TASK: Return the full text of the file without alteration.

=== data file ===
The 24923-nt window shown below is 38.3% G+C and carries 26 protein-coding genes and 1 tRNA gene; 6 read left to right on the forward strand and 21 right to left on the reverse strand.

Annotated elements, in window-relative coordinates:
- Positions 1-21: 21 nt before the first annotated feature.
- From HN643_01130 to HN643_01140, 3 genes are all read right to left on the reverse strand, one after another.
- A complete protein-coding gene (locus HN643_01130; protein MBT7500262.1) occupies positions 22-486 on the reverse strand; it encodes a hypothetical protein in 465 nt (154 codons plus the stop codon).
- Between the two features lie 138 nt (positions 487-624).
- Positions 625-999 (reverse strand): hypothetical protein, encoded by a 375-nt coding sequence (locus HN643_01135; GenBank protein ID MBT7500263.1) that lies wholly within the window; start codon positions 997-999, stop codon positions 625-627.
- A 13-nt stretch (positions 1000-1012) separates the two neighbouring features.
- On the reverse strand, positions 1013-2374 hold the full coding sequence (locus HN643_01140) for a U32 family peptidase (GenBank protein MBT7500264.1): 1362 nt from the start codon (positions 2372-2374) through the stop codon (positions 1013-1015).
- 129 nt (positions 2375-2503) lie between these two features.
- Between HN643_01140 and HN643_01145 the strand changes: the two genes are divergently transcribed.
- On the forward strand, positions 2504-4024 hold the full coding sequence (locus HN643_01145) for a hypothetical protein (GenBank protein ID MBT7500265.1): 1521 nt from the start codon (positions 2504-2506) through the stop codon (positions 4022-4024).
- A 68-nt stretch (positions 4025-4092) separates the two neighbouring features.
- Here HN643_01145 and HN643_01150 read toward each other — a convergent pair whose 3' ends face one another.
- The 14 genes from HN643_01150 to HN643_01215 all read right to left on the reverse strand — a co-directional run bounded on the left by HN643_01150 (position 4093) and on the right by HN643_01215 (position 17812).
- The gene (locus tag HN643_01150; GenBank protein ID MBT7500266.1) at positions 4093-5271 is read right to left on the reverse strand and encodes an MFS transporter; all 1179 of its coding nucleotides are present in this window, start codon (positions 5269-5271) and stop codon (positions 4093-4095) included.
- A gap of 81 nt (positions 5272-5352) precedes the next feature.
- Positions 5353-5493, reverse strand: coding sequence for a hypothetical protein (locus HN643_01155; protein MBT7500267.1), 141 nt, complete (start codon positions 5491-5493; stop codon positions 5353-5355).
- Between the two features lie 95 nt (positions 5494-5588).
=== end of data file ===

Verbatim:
The 24923-nt window shown below is 38.3% G+C and carries 26 protein-coding genes and 1 tRNA gene; 6 read left to right on the forward strand and 21 right to left on the reverse strand.

Annotated elements, in window-relative coordinates:
- Positions 1-21: 21 nt before the first annotated feature.
- From HN643_01130 to HN643_01140, 3 genes are all read right to left on the reverse strand, one after another.
- A complete protein-coding gene (locus HN643_01130; protein MBT7500262.1) occupies positions 22-486 on the reverse strand; it encodes a hypothetical protein in 465 nt (154 codons plus the stop codon).
- Between the two features lie 138 nt (positions 487-624).
- Positions 625-999 (reverse strand): hypothetical protein, encoded by a 375-nt coding sequence (locus HN643_01135; GenBank protein ID MBT7500263.1) that lies wholly within the window; start codon positions 997-999, stop codon positions 625-627.
- A 13-nt stretch (positions 1000-1012) separates the two neighbouring features.
- On the reverse strand, positions 1013-2374 hold the full coding sequence (locus HN643_01140) for a U32 family peptidase (GenBank protein MBT7500264.1): 1362 nt from the start codon (positions 2372-2374) through the stop codon (positions 1013-1015).
- 129 nt (positions 2375-2503) lie between these two features.
- Between HN643_01140 and HN643_01145 the strand changes: the two genes are divergently transcribed.
- On the forward strand, positions 2504-4024 hold the full coding sequence (locus HN643_01145) for a hypothetical protein (GenBank protein ID MBT7500265.1): 1521 nt from the start codon (positions 2504-2506) through the stop codon (positions 4022-4024).
- A 68-nt stretch (positions 4025-4092) separates the two neighbouring features.
- Here HN643_01145 and HN643_01150 read toward each other — a convergent pair whose 3' ends face one another.
- The 14 genes from HN643_01150 to HN643_01215 all read right to left on the reverse strand — a co-directional run bounded on the left by HN643_01150 (position 4093) and on the right by HN643_01215 (position 17812).
- The gene (locus tag HN643_01150; GenBank protein ID MBT7500266.1) at positions 4093-5271 is read right to left on the reverse strand and encodes an MFS transporter; all 1179 of its coding nucleotides are present in this window, start codon (positions 5269-5271) and stop codon (positions 4093-4095) included.
- A gap of 81 nt (positions 5272-5352) precedes the next feature.
- Positions 5353-5493, reverse strand: coding sequence for a hypothetical protein (locus HN643_01155; protein MBT7500267.1), 141 nt, complete (start codon positions 5491-5493; stop codon positions 5353-5355).
- Between the two features lie 95 nt (positions 5494-5588).